The Netherlands, for its part, is still demanding more power for national parliaments and wants to see the final treaty document before it decides whether to call a possibly perilous referendum.
"If we strip the treaty bare, if all the elements of substance were to disappear, we would refuse this new treaty," said Luxembourg Prime Minister Jean-Claude Juncker, the EU's longest-serving leader.
For Merkel, as her presidency nears its end, time is running out. She wants to unveil the broad outlines of a treaty agreement and submit it to a intergovernmental conference next month to finalize the details.
This would leave a year for countries to ratify it so that public confidence in the European project will not be undermined during European Parliament elections in 2009.

Venezuela’s Chavez mulls buying submarines during Moscow visit

Venezuelan President Hugo Chavez said Thursday he might purchase some Russian submarines when he meets with Russian President Vladimir Putin later this month in Moscow. "What's so strange about us buying submarines," Chavez, a virulent critic of the United States, asked in a televised speech. "I don't know if we'll buy them, but if we do it shouldn't shock anybody."
If a deal is done, it could chill the tone of a summit between Putin and US President George W. Bush slated for early July.
The remarks followed a Foreign Ministry spokesman's annoncement that Chavez would forgo the June 28-30 summit in Asuncion of the Mercosur trade bloc to meet with Putin in Moscow. Chavez "had a standing commitment in Moscow by invitation of president Putin when he received the Mercosur invitation," the spokesman said on condition of anonymity.
Amid reports that Venezuela and Russia were mulling an arms deal, the spokesman said Chavez, Putin and their foreign ministers would tackle an agenda that is "for the most part economic, to ratify and deepen existing agreements."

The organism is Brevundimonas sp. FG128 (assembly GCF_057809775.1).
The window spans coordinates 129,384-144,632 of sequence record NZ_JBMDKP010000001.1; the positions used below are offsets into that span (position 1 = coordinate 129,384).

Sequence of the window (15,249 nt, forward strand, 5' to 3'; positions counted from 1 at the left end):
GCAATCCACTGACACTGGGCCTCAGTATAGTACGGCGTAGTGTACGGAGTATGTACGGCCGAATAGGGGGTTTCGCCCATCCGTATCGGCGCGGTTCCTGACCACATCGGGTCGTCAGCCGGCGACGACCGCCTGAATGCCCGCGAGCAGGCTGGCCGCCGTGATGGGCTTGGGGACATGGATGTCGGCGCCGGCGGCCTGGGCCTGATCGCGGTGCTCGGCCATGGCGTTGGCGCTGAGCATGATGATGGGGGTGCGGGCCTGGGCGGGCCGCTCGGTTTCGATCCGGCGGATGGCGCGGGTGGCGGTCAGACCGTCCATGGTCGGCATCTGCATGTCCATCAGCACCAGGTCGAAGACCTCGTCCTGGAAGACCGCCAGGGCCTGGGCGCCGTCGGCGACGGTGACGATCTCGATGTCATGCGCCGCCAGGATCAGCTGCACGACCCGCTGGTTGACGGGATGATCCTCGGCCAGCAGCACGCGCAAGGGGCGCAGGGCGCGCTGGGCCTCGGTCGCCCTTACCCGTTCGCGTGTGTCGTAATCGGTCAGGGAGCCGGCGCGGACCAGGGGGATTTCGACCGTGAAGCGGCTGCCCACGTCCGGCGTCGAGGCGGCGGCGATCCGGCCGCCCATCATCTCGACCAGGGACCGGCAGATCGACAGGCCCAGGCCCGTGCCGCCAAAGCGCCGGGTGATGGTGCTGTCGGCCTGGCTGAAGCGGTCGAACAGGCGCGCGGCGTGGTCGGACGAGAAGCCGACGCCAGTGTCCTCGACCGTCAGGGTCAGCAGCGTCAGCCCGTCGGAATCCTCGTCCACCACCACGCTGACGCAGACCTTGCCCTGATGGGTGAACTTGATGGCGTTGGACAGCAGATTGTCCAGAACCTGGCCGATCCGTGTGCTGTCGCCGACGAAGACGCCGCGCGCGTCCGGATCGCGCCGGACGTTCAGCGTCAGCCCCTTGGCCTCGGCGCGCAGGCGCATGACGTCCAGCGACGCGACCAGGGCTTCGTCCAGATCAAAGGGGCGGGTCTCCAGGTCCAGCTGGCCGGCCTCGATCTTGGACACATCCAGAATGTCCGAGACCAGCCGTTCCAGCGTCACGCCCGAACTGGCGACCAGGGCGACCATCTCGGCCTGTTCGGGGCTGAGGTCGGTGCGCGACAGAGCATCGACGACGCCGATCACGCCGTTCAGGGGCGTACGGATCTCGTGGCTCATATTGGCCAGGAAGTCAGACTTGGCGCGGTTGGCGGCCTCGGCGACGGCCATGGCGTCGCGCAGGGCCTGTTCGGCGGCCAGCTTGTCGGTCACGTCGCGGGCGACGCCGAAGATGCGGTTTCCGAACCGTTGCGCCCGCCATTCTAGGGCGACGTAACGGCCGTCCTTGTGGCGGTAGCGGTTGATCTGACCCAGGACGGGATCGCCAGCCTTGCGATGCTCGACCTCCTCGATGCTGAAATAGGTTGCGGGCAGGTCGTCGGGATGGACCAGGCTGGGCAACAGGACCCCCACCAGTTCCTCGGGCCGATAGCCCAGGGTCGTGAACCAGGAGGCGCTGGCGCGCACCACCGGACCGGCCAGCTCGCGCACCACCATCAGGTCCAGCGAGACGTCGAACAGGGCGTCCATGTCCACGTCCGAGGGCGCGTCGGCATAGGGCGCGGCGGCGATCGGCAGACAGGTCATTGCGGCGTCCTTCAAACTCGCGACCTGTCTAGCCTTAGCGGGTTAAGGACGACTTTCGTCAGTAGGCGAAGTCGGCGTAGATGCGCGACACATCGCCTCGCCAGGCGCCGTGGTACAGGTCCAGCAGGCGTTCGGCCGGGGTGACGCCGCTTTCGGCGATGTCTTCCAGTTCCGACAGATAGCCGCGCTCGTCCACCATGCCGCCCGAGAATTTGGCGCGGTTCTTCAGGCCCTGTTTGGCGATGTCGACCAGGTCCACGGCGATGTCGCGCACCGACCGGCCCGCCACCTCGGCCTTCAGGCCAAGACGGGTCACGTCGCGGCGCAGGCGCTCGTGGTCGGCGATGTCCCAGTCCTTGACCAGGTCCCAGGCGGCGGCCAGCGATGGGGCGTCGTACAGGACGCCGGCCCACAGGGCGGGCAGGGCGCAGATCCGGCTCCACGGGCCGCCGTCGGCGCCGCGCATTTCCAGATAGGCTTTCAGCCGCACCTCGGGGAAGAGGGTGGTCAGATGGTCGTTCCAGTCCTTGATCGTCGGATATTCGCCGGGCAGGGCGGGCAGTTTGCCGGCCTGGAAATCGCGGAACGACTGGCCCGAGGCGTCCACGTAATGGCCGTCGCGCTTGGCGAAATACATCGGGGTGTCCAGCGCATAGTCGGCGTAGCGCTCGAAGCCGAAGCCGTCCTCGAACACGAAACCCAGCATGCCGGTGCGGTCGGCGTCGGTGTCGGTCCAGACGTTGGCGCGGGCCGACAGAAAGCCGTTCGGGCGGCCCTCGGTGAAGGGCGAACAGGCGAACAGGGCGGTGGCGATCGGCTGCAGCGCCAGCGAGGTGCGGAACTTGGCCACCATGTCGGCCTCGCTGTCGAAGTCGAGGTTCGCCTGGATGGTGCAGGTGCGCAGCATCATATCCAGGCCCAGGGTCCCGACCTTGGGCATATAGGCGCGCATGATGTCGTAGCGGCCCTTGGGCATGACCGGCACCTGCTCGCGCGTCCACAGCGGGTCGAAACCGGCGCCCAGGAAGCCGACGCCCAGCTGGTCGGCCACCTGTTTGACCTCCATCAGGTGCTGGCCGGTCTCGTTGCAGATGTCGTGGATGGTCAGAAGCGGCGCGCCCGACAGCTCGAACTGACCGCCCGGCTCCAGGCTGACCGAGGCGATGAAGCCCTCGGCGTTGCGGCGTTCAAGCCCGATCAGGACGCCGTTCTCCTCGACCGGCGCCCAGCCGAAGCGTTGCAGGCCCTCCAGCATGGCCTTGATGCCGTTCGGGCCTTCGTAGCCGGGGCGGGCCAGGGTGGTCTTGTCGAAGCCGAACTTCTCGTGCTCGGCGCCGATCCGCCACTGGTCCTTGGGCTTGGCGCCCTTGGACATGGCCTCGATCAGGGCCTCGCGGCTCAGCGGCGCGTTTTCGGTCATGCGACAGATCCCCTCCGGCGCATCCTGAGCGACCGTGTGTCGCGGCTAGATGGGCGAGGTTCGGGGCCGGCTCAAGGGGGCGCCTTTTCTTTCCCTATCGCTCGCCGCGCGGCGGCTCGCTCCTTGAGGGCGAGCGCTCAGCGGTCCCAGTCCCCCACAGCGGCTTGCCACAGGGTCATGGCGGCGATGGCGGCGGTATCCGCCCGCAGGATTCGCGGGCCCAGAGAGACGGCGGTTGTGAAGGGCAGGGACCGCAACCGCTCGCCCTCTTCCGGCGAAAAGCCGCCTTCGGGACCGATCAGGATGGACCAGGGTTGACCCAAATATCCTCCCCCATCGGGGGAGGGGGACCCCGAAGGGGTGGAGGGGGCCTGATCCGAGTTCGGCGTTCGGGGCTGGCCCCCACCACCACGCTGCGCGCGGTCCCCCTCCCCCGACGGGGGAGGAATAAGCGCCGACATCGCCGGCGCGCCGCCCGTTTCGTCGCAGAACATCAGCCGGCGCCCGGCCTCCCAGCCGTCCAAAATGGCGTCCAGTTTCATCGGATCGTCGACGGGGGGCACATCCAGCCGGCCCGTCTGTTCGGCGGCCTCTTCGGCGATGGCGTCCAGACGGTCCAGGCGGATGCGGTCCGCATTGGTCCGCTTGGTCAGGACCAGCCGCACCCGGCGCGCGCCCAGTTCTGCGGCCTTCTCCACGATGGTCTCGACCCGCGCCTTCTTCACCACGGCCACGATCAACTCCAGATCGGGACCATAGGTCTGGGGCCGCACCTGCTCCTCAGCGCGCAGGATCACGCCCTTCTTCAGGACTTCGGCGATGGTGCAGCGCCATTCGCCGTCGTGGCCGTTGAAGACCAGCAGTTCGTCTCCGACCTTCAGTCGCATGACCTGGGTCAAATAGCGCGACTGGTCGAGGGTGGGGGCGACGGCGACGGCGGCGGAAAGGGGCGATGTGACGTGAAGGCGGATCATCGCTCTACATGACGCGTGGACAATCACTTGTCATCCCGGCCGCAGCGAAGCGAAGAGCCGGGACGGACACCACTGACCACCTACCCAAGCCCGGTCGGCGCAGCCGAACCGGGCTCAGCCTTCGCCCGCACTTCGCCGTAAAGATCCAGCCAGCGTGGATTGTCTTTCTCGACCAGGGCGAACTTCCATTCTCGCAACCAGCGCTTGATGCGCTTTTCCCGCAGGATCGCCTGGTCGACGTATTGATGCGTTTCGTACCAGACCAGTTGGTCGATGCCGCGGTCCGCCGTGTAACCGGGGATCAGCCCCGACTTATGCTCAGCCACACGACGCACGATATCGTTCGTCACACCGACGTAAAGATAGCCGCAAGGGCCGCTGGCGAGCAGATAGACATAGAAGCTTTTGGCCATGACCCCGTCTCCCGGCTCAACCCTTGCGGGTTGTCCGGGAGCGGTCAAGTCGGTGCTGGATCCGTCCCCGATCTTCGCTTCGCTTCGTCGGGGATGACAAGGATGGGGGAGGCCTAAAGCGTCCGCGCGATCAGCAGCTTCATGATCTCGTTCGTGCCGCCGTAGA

The issue of a Venezuelan purchase of Russian submarines "is not on the agenda, but is being studied," the spokesman said.
"Russia is a possible supplier and Venezuela is a potential buyer, but nothing is concrete so far," the source said.
Chavez later told a televised meeting with local officials that he was surprised at reporters' questions about a possible submarine purchase by his government.
"They're making all this noise because Venezuela is going to buy some submarines. And I told them, 'Why not?'" Chavez said without actually confirming or denying the rumor.
"We've got half a million square kilometers of (Caribbean) sea, to the north we've got Puerto Rico, in other words the empire (United States), and France in the western Caribbean islands. We've got a huge sea," he said apparently alluding the use to which Venezuela's submarines would be put.
Analysts also say Chavez wants the subs to protect shipping lanes for key oil exports.
Russian daily Kommersant said last week that Chavez wanted to buy as many as nine submarines and that during his visit could clinch the deal,
In addition to Russia, Chavez' foreign visit will also take in Belorussia and Iran, officials said after the National Assembly approved the trip.
Chavez tour of Russia, Belorussia and Iran will take place from June 26 to July 3.
Mercosur was formed in 1991 by Argentina, Brazil, Paraguay and Uruguay with the aim of eventually creating a South American common market. Chile and Bolivia became associate members in 1996. Venezuela joined in July.